Behind its proponents’ hype that it is a high-tech, quick-fix solution to Vitamin A deficiency, the genetically engineered (GE) “Golden Rice” is environmentally irresponsible, poses risks to human health and could compromise food, nutrition and financial security, Greenpeace International has declared.
Greenpeace is an independent global campaigning organization that acts to protect and conserve the environment and promote peace by way of exposing environmental criminals and challenging government and corporations when they fail to live up to their mandate to safeguard the environment and the human race’s future.
In a statement reaching Legazpi city Monday, the organization said it opposes the release of Golden Rice into the environment as this crop is prone to unexpected effects which can pose a risk to environmental and food safety.
Golden Rice has long been a poster child for the GE crop industry in an attempt to gain acceptance worldwide, it said.
Its leading proponent in the Philippines is the Philippine Rice Institute, a government corporate entity attached to the Department of Agriculture, to help develop high-yielding and cost-reducing technologies so farmers can produce enough rice for all Filipinos.
In a recent seminar on rice and nutrition held in Legazpi for the local media, PhilRice’s Golden Rice project leader Dr. Antonio Alfonso, who is also coordinator of the DA’s Biotechnology Program, said the Institute is already in the final stages of research and evaluation of this genetically modified rice variety which is targeted to be available in the local market by 2015.
Alfonso said VAD remains a serious public health concern in the Philippines, affecting approximately 1.7 million children under the age of five and 500,000 pregnant and nursing women many of whom are living in far-flung areas.
Rice is staple food for most Filipinos and Golden Rice is a sustainable response to VAD that would be more accessible than Vitamin A supplements in remote areas, Alfonso said, assuring that it is safe to eat, affordable and growing it will not cause adverse effects on rice fields.
However, Greenpeace said using GE crops to try to solve problems of malnutrition is simply the wrong approach and a risky distraction away from real solutions.
Golden rice does not address the underlying causes of VAD, which are mainly poverty and lack of access to a healthy and varied diet, it said, stressing that it is a technological fix that may generate new problems.
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For example, Greenpeace said, the single-crop approach of Golden Rice could make malnutrition worse because it encourages a diet based solely on rice, rather than increasing access to a diverse diet of fruits and vegetables, considered crucial to combating VAD and other nutrient deficiencies.
Rice can become contaminated with GE rice, even just from field trials, such as what happened in the United States and China.
If cross-pollination or seed mix-up causes Golden Rice contamination, it could prove difficult, if not impossible, to eradicate, and despite all the hype surrounding this variety, it still remains unproven whether daily consumption would actually improve the Vitamin A status of people who are deficient, Greenpeace said.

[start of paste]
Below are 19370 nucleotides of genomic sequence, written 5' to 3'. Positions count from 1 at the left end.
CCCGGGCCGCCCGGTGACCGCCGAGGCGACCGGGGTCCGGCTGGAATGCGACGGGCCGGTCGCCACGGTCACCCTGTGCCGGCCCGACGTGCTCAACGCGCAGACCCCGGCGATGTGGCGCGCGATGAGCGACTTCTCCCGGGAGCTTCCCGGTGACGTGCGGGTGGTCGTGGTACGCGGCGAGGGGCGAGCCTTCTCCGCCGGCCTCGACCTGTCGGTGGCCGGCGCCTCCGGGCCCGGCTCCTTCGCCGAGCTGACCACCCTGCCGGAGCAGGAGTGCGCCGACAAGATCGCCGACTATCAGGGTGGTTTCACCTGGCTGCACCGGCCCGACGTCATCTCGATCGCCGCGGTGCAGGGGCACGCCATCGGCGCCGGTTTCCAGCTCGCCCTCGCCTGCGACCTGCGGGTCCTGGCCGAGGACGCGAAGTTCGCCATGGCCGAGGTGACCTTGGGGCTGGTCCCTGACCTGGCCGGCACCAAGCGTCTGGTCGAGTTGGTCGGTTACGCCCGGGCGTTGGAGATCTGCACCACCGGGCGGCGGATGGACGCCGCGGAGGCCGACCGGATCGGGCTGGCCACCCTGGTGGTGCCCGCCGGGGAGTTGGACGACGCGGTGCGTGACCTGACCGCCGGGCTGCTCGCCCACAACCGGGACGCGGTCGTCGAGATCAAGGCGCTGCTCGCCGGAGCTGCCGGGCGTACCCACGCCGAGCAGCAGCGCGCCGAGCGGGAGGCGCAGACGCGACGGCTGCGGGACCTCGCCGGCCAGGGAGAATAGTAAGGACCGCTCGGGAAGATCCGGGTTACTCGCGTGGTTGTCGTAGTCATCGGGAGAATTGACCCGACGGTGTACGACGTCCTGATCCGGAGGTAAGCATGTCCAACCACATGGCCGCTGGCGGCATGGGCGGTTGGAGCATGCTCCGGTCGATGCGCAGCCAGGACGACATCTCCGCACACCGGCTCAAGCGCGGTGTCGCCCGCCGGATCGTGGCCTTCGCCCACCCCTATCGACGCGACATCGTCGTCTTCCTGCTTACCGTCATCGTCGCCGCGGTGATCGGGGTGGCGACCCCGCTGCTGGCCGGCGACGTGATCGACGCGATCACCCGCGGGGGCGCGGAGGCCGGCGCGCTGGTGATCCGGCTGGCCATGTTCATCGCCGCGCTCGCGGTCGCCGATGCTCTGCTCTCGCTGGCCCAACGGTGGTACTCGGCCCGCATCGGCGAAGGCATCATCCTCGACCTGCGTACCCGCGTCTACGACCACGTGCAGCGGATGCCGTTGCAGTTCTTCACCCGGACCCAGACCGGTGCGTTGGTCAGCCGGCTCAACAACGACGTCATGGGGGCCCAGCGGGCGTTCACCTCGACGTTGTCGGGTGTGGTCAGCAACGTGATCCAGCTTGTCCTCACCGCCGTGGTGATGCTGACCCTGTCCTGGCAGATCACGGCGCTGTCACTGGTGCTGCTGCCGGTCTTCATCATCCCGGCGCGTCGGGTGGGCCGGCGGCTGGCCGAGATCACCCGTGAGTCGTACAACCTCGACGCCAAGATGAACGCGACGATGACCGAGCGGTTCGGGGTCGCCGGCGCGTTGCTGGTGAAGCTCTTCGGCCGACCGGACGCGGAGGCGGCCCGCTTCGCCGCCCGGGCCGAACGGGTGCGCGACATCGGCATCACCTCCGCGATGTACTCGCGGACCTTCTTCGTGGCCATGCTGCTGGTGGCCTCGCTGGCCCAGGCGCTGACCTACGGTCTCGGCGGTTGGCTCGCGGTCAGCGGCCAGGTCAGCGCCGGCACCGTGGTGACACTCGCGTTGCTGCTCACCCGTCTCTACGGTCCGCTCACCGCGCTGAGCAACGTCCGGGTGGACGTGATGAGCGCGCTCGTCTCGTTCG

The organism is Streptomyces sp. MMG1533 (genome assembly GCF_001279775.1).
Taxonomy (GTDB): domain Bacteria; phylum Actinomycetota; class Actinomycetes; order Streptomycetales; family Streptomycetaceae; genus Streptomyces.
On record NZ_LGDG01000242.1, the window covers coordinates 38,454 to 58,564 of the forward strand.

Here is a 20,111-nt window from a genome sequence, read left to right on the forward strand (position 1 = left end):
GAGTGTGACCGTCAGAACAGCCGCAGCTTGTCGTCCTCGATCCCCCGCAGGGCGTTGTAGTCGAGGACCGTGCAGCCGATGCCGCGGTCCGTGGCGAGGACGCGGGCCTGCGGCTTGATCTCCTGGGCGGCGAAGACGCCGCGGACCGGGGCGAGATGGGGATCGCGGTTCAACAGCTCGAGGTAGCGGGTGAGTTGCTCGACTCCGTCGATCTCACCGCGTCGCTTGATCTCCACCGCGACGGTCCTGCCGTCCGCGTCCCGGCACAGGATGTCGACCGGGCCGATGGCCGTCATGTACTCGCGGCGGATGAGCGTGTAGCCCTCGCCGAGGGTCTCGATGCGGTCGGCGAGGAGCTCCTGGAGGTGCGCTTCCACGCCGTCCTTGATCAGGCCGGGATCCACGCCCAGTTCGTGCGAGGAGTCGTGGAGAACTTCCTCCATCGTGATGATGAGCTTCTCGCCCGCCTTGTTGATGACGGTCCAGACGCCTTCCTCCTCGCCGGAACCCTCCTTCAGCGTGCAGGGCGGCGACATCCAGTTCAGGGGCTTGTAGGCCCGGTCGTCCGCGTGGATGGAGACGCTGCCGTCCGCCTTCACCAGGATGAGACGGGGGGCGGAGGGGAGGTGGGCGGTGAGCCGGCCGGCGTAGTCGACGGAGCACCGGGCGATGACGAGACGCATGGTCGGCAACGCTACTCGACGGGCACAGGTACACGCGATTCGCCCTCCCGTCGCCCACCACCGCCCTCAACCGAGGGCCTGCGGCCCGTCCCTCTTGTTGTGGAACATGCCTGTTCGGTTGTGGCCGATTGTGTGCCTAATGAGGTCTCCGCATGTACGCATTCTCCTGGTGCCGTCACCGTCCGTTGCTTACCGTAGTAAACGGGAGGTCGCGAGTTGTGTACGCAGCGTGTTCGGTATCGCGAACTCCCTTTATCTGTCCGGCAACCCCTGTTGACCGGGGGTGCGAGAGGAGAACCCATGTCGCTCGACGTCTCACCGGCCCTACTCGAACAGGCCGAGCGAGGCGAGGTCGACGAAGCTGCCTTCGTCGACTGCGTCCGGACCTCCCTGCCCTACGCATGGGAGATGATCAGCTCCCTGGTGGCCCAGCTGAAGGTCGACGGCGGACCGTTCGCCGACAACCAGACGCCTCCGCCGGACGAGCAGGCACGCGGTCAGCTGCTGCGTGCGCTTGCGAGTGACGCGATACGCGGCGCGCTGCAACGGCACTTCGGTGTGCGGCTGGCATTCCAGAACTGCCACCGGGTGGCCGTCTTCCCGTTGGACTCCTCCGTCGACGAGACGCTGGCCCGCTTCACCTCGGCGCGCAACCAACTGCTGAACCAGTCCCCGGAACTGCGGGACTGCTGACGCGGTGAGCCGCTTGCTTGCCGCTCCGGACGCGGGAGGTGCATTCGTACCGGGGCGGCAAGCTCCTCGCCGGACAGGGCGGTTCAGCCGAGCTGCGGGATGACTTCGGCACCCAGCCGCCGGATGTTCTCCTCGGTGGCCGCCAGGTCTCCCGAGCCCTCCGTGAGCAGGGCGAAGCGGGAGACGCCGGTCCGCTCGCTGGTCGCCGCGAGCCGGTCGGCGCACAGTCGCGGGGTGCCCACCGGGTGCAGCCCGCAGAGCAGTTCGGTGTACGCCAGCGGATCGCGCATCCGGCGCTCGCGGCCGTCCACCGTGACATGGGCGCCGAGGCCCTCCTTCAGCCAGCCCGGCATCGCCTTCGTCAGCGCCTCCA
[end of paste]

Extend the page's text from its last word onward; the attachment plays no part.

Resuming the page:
In the case of the Philippines, it said, the diversity of rice is a valuable resource for developing new varieties with improved yields and can withstand diseases and environmental conditions without compromising human health and the environment.
However, this resource is now being threatened by plans to release and commercialize Golden Rice in the country even as more than 60 countries have imposed moratorium or outright ban on genetically modified organisms (GMOs) to adopt the precautionary principle.
The problem with the Philippines is that it does not have a biosafety law nor the capacity and resources to conduct robust risk assessments for GMOs intended for field testing, food, feed and propagation.
Any deliberate release of Golden Rice can contaminate conventional crops.
This also means that the more than 80 GMOs allowed for importation for food, feed and processing and eight GMO corn varieties allowed for commercial propagation in the country actually challenge the integrity of the 2010 National Organic Agriculture Act.
Covered by expensive patents, Golden Rice and other GMOs can deprive farmer’s access, control and stewardship over plant genetic resources which have been nurtured, exchanged and shared across communities for generations.
Besides, Greenpeace said, the incidence of VAD in the Philippines has been significantly reduced to 15 percent for children as of 2008 and there are already solutions in place to address this health problem and other micronutrient deficiencies.
The funds that are being wasted on Golden Rice research and development should instead be used on solutions that are already working, which include fortification of foods and Vitamin A supplementation capsules.
Having a diverse diet is still the best solution to VAD, Greenpeace added.